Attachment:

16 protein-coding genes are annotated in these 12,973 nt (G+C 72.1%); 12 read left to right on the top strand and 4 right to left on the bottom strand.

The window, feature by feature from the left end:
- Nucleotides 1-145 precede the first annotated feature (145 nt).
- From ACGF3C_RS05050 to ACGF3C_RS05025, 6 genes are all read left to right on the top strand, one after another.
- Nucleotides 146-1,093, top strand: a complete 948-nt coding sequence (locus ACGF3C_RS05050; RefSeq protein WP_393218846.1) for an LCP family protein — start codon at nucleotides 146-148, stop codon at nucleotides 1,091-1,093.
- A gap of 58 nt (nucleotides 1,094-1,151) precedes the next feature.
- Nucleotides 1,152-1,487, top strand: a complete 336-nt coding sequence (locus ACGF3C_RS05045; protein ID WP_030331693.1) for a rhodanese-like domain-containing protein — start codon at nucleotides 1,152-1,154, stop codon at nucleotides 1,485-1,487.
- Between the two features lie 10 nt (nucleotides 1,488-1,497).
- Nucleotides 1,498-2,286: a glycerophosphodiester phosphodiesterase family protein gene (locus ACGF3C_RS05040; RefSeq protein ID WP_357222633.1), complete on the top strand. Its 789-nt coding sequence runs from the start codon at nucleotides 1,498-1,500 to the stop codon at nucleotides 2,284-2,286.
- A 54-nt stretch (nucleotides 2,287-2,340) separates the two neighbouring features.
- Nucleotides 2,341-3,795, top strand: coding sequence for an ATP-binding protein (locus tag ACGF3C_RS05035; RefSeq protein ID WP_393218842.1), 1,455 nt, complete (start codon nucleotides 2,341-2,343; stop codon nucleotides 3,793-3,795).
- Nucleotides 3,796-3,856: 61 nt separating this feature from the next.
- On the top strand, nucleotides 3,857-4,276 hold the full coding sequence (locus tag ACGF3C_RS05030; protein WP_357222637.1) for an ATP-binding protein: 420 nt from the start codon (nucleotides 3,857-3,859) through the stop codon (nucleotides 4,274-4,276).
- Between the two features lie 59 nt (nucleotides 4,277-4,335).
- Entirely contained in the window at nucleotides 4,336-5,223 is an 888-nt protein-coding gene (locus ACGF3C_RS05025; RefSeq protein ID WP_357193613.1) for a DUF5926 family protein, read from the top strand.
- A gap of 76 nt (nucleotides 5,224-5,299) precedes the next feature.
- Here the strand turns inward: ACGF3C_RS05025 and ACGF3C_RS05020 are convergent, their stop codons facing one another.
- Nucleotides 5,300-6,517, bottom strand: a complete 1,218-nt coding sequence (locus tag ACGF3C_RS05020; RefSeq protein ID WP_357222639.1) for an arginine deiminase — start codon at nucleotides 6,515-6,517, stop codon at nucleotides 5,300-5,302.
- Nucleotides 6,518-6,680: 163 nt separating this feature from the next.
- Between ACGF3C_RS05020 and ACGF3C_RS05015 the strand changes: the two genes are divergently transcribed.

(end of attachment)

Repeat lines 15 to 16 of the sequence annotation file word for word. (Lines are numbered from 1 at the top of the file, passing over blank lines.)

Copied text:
- Entirely contained in the window at nucleotides 4,336-5,223 is an 888-nt protein-coding gene (locus ACGF3C_RS05025; RefSeq protein ID WP_357193613.1) for a DUF5926 family protein, read from the top strand.
- A gap of 76 nt (nucleotides 5,224-5,299) precedes the next feature.